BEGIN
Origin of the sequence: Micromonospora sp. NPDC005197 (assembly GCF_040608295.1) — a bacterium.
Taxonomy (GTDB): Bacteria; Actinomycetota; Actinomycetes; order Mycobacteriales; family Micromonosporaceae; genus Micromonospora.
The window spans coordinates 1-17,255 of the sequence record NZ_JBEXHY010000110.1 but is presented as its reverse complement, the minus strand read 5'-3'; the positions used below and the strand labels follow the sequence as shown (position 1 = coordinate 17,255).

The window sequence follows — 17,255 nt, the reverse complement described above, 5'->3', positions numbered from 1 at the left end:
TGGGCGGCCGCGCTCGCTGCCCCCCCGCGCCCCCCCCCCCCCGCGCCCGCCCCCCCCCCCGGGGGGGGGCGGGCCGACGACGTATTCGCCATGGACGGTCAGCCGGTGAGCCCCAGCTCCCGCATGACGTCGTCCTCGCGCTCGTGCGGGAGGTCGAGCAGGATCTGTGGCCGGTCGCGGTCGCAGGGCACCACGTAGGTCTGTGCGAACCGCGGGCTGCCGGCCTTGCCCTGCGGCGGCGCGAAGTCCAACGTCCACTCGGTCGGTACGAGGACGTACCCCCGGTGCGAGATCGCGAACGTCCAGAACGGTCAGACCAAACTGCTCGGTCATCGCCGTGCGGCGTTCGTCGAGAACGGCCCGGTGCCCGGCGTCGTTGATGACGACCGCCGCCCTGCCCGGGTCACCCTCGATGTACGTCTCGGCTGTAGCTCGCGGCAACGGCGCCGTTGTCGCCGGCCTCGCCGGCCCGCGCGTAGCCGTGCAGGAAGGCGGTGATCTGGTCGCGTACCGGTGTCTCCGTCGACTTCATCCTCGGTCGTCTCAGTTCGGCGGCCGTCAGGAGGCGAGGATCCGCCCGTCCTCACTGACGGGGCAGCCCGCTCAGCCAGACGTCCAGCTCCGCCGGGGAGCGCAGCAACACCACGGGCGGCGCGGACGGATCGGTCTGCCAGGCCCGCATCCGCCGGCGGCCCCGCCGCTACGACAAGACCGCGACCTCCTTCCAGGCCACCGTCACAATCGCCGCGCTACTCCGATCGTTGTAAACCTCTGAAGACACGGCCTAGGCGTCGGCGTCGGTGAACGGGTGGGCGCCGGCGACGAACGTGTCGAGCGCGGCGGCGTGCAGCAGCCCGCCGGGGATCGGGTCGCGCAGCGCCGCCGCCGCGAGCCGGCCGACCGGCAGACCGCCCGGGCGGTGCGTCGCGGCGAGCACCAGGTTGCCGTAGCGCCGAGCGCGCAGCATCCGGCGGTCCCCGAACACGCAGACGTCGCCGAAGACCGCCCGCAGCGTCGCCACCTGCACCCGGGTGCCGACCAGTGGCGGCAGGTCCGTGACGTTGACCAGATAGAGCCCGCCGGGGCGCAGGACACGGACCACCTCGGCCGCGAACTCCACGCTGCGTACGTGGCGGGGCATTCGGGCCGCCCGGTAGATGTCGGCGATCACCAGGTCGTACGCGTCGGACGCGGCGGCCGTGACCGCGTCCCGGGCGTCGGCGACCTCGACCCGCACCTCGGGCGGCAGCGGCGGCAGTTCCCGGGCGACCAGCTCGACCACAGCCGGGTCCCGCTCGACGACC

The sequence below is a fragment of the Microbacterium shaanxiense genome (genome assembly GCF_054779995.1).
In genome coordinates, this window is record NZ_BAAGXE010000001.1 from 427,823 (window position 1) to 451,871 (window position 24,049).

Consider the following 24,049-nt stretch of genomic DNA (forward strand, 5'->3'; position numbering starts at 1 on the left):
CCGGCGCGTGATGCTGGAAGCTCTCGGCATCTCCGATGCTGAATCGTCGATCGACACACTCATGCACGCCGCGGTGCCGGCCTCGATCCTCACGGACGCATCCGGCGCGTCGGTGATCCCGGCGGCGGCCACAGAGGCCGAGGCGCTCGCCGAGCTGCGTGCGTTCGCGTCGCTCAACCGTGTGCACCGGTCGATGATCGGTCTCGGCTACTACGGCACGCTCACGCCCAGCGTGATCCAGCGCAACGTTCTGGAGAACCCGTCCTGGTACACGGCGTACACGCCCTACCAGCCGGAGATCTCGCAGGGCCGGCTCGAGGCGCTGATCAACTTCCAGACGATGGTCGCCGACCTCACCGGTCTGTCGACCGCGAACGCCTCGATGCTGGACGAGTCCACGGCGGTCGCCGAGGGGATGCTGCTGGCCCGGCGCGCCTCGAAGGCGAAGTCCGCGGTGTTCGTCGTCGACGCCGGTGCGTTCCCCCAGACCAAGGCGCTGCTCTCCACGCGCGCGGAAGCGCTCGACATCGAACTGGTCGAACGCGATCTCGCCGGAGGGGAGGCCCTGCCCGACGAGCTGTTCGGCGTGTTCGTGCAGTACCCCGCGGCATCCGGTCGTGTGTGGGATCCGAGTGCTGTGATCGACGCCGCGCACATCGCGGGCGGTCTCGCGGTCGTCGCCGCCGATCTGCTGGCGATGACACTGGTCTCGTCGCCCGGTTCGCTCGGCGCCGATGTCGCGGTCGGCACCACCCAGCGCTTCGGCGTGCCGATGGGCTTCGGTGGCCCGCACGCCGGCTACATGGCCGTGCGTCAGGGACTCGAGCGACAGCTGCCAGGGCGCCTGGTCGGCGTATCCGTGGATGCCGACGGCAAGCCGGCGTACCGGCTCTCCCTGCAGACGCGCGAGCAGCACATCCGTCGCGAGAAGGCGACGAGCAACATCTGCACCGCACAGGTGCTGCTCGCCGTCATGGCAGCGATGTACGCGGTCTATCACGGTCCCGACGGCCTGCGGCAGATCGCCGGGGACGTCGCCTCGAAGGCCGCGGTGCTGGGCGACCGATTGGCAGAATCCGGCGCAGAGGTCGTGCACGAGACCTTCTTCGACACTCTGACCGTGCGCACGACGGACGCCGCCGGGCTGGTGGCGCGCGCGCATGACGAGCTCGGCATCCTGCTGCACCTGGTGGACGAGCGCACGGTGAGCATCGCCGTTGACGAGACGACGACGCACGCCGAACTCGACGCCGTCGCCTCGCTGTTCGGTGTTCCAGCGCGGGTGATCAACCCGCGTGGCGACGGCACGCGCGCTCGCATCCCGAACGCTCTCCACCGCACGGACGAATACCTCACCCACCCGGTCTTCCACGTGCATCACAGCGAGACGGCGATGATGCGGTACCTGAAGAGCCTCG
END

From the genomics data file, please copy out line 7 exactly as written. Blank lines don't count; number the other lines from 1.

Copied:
In genome coordinates, this window is record NZ_BAAGXE010000001.1 from 427,823 (window position 1) to 451,871 (window position 24,049).